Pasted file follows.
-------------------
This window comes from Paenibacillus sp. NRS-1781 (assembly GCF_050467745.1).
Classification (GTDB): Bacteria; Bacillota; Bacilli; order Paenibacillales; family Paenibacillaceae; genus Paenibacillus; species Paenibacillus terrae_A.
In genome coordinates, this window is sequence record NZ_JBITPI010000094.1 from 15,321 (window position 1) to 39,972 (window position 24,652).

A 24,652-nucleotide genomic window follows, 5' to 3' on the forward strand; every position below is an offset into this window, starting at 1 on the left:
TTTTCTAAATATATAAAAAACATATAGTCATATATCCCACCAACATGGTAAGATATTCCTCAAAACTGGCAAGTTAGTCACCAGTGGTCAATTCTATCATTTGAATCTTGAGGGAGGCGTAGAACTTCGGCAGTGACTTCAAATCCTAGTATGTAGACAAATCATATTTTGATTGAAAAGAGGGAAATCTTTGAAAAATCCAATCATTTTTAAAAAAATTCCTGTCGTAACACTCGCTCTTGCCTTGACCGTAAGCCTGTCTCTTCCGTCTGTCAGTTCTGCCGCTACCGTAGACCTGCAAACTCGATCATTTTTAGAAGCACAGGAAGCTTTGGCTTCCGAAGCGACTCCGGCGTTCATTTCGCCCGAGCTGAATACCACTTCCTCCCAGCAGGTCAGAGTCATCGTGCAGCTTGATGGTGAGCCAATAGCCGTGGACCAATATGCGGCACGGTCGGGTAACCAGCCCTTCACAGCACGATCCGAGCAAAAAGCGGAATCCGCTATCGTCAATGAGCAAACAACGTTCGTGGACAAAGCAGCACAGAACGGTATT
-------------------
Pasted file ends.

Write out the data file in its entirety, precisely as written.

This window comes from Paenibacillus sp. NRS-1781 (assembly GCF_050467745.1).
Classification (GTDB): Bacteria; Bacillota; Bacilli; order Paenibacillales; family Paenibacillaceae; genus Paenibacillus; species Paenibacillus terrae_A.
In genome coordinates, this window is sequence record NZ_JBITPI010000094.1 from 15,321 (window position 1) to 39,972 (window position 24,652).

A 24,652-nucleotide genomic window follows, 5' to 3' on the forward strand; every position below is an offset into this window, starting at 1 on the left:
TTTTCTAAATATATAAAAAACATATAGTCATATATCCCACCAACATGGTAAGATATTCCTCAAAACTGGCAAGTTAGTCACCAGTGGTCAATTCTATCATTTGAATCTTGAGGGAGGCGTAGAACTTCGGCAGTGACTTCAAATCCTAGTATGTAGACAAATCATATTTTGATTGAAAAGAGGGAAATCTTTGAAAAATCCAATCATTTTTAAAAAAATTCCTGTCGTAACACTCGCTCTTGCCTTGACCGTAAGCCTGTCTCTTCCGTCTGTCAGTTCTGCCGCTACCGTAGACCTGCAAACTCGATCATTTTTAGAAGCACAGGAAGCTTTGGCTTCCGAAGCGACTCCGGCGTTCATTTCGCCCGAGCTGAATACCACTTCCTCCCAGCAGGTCAGAGTCATCGTGCAGCTTGATGGTGAGCCAATAGCCGTGGACCAATATGCGGCACGGTCGGGTAACCAGCCCTTCACAGCACGATCCGAGCAAAAAGCGGAATCCGCTATCGTCAATGAGCAAACAACGTTCGTGGACAAAGCAGCACAGAACGGTATT